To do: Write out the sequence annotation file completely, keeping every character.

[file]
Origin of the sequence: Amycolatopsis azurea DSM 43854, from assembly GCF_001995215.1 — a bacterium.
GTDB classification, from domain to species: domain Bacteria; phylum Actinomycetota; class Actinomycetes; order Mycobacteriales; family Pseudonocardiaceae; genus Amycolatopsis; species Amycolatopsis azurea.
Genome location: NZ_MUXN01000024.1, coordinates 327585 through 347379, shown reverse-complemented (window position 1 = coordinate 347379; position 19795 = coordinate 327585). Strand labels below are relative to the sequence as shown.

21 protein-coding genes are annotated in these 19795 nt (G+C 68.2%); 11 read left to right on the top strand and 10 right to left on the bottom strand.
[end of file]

Origin of the sequence: Amycolatopsis azurea DSM 43854, from assembly GCF_001995215.1 — a bacterium.
GTDB classification, from domain to species: domain Bacteria; phylum Actinomycetota; class Actinomycetes; order Mycobacteriales; family Pseudonocardiaceae; genus Amycolatopsis; species Amycolatopsis azurea.
Genome location: NZ_MUXN01000024.1, coordinates 327585 through 347379, shown reverse-complemented (window position 1 = coordinate 347379; position 19795 = coordinate 327585). Strand labels below are relative to the sequence as shown.

21 protein-coding genes are annotated in these 19795 nt (G+C 68.2%); 11 read left to right on the top strand and 10 right to left on the bottom strand.